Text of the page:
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An AI capitalism primer

A clenched robot fist

Claire Anderson (hi Claire!) asked me to break down the economics of AI. How is it going to make money, and for whom?

In this post I’m not going to talk too much about how the technology works, and the claims of its vendors vs the actual limitations of the products. Baljur Bjarnason has written extensively about that, while Simon Willison writes about building tools with AI and I recommend both of their posts.

The important thing is that when we talk about AI today, we are mostly talking about generative AI. These are products that are capable of generating content: this could be text (for example, ChatGPT), images (eg Midjourney), music, video, and so on.

Usually they do so in response to a simple text prompt. For example, in response to the prompt ‌Write a short limerick about Ben Werdmuller asking ChatGPT to write a short limerick about Ben Werdmuller, ChatGPT instantly produced:

Ben Werdmuller pondered with glee,
“What would ChatGPT write about me?”
So he posed the request,
In a jest quite obsessed,
And chuckled at layers, level three!

Honestly, it’s pretty clever.

While a limerick isn’t particularly economically useful, you can ask these technologies to write code for you, find hidden patterns in data, highlight potential mistakes in boilerplate legal documents, and so on. (I’m personally aware of companies using it to do each of these things.)

Each of these AI products is powered by a large foundation model: deep learning neural networks that are trained on vast amounts of data. In essence, the neural network is a piece of software that ingests a huge amount of source material and finds patterns in it. Based on those patterns and the sheer amount of data involved, it can statistically decide what the outcome of a prompt should be. Each word of the limerick above is what the model has decided is the most probably likely next piece of the output in response to my prompt.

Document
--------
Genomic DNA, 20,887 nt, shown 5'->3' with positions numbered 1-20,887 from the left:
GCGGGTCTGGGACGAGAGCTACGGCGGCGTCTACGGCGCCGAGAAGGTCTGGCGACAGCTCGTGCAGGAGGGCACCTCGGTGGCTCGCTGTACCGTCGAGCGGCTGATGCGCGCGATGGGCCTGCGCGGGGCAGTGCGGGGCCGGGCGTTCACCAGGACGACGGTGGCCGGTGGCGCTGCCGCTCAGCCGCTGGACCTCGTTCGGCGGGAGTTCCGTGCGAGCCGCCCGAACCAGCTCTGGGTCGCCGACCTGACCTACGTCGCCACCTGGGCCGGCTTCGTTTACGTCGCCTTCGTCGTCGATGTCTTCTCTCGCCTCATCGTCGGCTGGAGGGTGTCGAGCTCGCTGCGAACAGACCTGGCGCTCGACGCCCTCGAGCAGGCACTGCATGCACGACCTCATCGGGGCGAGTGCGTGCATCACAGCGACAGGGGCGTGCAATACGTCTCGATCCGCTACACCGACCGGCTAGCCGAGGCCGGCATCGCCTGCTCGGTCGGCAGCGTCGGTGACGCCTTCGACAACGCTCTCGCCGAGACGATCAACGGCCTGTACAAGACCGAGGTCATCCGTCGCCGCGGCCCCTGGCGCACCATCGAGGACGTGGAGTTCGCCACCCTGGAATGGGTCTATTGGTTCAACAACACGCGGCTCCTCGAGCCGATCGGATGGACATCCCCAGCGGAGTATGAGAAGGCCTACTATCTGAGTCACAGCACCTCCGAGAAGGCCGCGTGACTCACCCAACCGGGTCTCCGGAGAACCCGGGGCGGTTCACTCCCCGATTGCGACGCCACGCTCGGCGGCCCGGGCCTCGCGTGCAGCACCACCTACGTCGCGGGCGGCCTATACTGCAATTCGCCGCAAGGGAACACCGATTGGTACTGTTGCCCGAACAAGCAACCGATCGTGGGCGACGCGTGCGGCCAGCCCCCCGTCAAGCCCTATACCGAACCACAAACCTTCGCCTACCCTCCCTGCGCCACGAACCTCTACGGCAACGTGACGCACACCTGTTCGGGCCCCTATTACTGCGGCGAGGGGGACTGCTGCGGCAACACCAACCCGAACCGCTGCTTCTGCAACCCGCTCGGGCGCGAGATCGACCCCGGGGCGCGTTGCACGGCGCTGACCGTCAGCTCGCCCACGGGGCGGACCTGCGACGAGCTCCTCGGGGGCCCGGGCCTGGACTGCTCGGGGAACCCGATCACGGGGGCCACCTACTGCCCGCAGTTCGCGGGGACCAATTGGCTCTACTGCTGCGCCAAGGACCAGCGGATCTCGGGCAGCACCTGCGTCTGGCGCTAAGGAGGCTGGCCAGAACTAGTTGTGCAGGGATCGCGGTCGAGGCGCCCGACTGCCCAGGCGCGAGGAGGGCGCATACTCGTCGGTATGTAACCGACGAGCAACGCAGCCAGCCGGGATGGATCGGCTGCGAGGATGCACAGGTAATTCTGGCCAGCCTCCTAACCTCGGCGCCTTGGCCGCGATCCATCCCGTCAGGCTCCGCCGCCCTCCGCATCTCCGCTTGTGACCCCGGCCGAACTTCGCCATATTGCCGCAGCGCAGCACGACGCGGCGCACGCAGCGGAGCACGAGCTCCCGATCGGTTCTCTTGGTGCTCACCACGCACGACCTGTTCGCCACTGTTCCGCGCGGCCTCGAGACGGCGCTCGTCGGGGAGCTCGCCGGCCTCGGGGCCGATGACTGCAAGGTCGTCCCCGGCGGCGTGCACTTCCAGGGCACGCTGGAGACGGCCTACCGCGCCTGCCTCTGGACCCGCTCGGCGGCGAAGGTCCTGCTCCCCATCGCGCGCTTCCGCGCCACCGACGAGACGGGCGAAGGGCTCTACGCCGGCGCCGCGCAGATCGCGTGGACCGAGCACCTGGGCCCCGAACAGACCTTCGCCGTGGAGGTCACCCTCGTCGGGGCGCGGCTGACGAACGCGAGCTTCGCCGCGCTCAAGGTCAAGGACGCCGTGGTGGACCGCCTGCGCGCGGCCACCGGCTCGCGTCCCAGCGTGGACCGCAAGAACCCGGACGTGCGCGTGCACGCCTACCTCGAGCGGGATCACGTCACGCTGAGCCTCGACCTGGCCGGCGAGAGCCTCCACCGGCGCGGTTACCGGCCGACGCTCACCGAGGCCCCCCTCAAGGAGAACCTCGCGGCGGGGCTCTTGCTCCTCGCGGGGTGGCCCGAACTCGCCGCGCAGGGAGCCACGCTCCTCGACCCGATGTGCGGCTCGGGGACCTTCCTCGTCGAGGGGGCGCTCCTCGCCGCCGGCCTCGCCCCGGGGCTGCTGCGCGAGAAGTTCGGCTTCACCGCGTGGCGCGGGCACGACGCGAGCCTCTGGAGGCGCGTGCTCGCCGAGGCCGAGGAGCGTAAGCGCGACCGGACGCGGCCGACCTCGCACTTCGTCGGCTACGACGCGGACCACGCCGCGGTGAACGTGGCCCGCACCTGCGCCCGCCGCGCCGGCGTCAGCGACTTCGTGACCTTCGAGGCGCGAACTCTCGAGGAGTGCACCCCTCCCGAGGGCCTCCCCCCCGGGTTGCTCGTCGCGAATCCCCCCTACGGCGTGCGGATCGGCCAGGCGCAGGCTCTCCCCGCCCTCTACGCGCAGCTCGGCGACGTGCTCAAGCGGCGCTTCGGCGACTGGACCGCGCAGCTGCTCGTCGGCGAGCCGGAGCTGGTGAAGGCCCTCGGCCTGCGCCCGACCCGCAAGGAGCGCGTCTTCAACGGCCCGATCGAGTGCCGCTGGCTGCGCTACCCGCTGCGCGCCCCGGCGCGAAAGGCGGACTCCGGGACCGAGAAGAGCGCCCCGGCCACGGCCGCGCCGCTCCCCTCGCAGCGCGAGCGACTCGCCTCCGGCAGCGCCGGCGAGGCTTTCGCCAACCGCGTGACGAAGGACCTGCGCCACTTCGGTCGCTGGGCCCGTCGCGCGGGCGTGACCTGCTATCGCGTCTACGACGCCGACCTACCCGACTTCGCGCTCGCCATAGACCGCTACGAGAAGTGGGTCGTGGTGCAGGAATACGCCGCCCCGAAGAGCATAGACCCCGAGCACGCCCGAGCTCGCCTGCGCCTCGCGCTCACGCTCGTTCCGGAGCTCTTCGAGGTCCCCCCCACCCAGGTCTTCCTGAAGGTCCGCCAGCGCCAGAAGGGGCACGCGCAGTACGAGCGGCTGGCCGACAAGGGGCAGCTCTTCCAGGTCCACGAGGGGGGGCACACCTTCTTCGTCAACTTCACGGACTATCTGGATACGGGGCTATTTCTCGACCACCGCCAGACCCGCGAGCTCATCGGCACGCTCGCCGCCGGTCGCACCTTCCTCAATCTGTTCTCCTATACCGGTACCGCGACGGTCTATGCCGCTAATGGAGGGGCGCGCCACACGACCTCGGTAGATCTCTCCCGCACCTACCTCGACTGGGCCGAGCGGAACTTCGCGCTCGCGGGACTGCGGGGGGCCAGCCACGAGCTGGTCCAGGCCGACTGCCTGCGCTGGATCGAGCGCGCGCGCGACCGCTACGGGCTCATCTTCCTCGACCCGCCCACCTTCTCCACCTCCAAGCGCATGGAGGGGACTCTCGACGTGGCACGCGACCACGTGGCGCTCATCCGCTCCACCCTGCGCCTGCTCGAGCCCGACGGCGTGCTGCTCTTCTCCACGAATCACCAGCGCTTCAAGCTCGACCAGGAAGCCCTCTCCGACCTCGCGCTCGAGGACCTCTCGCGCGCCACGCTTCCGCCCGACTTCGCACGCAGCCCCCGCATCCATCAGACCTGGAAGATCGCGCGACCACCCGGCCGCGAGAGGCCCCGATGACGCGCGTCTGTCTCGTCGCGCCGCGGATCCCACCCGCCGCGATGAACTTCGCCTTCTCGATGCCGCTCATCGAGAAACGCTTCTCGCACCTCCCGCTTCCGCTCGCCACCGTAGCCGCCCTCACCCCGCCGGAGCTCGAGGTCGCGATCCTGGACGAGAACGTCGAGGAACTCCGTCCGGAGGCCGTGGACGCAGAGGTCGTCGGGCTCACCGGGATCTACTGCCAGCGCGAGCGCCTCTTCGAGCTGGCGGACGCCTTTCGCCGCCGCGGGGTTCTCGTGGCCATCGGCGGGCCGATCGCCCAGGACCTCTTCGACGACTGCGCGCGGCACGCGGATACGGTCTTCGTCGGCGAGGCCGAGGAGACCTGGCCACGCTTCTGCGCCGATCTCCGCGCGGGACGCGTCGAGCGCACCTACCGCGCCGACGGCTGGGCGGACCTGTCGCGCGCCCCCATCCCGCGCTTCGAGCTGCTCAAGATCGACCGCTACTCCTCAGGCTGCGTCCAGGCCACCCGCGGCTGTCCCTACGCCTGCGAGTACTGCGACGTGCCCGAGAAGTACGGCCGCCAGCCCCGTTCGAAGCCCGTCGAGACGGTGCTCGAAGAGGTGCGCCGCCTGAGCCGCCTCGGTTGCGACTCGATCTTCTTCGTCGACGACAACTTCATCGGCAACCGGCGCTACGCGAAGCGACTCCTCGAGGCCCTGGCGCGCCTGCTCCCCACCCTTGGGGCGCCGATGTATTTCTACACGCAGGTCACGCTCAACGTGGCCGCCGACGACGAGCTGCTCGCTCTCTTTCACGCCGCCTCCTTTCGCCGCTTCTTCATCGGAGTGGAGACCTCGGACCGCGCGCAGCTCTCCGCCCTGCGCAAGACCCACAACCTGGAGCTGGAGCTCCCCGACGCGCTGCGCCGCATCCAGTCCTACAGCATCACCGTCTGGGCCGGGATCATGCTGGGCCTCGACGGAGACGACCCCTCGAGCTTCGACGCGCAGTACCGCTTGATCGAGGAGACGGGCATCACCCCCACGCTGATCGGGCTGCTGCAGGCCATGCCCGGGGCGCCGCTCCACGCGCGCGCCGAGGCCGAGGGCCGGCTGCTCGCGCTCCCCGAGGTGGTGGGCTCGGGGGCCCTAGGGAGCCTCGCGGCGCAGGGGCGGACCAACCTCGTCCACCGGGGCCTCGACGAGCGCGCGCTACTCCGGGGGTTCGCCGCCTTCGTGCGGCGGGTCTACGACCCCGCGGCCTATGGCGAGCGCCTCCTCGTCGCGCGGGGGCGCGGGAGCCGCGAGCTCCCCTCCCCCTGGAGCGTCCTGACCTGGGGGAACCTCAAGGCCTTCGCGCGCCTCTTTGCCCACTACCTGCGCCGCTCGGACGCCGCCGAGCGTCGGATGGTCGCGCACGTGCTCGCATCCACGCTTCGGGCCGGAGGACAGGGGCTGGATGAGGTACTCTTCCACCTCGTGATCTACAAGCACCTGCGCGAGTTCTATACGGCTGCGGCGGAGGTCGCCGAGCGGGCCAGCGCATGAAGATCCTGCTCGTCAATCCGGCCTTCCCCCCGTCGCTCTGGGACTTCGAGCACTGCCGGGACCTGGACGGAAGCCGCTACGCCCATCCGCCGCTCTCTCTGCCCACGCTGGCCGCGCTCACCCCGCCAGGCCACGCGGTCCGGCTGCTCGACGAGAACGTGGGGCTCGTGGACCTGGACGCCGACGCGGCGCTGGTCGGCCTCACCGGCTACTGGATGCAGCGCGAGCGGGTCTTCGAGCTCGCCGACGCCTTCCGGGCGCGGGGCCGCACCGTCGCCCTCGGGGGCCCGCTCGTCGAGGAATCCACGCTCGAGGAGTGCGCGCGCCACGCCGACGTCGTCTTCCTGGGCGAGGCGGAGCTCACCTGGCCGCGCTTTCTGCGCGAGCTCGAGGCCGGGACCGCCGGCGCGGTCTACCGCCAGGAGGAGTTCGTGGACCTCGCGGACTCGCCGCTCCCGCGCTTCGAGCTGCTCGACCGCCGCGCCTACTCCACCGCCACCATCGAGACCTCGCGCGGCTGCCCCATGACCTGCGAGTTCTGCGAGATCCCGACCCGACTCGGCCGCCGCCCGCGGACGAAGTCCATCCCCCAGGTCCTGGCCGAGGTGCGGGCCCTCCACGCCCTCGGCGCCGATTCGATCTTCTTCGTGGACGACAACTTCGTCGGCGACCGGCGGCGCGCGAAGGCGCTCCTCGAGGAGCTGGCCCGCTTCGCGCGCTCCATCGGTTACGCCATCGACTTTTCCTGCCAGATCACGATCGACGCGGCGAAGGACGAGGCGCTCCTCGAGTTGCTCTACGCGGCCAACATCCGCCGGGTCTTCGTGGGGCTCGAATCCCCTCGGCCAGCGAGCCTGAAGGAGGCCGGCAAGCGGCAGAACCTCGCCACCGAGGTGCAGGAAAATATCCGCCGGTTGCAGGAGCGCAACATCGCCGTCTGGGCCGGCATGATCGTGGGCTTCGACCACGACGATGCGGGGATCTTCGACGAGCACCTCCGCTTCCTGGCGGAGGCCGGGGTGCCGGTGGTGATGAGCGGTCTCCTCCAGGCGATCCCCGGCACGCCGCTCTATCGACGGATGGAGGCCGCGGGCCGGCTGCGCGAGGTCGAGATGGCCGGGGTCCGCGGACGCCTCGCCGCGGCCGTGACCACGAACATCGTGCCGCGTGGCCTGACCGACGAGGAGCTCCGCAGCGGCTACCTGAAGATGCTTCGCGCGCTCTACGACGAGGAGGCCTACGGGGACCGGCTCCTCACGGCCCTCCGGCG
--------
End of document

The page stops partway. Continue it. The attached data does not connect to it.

The models are what have been called stochastic parrots: their output is entirely probabilistic. This kind of AI isn’t intelligence and these models have no understanding of what they’re saying. It’s a bit like a magic trick that’s really only possible because of the sheer amount of data that’s wrapped up in the training set.

And here’s the rub: the training set is a not insignificant percentage of everything that’s ever been published by a human. A huge portion of the web is there; it’s also been shown that entire libraries of pirated books have been involved. No royalties or license agreements have been paid for this content. The vast majority of it seems to have been simply scraped. Scraping publicly accessible content is not illegal(and nor should it be); incorporating pirated books and licensed media clearly is.

Clearly if you’re sucking up everything people have published, you’re also sucking up the prejudices and systemic biases that are a part of modern life. Some vendors, like OpenAI, claim to be trying to reduce those biases in their training sets. Others, like Elon Musk’s X.AI, claim that reducing those biases is tantamount to training your model to lie. He claims to be building an “anti-woke” model in response to OpenAI’s “politically correct” bias mitigation, which is pretty on-brand for Musk.

In other words, vendors are competing on the quality, characteristics, and sometimes ideological slant of their models. They’re often closed-source, giving the vendor control over how the model is generated, tweaked, and used.

These models all require a lot of computing power both to be trained and to produce their output. It’s difficult to provide a service that offers generative AI to large numbers of people due to this need: it’s expensive and it draws a lot of power (and correspondingly has a large environmental footprint).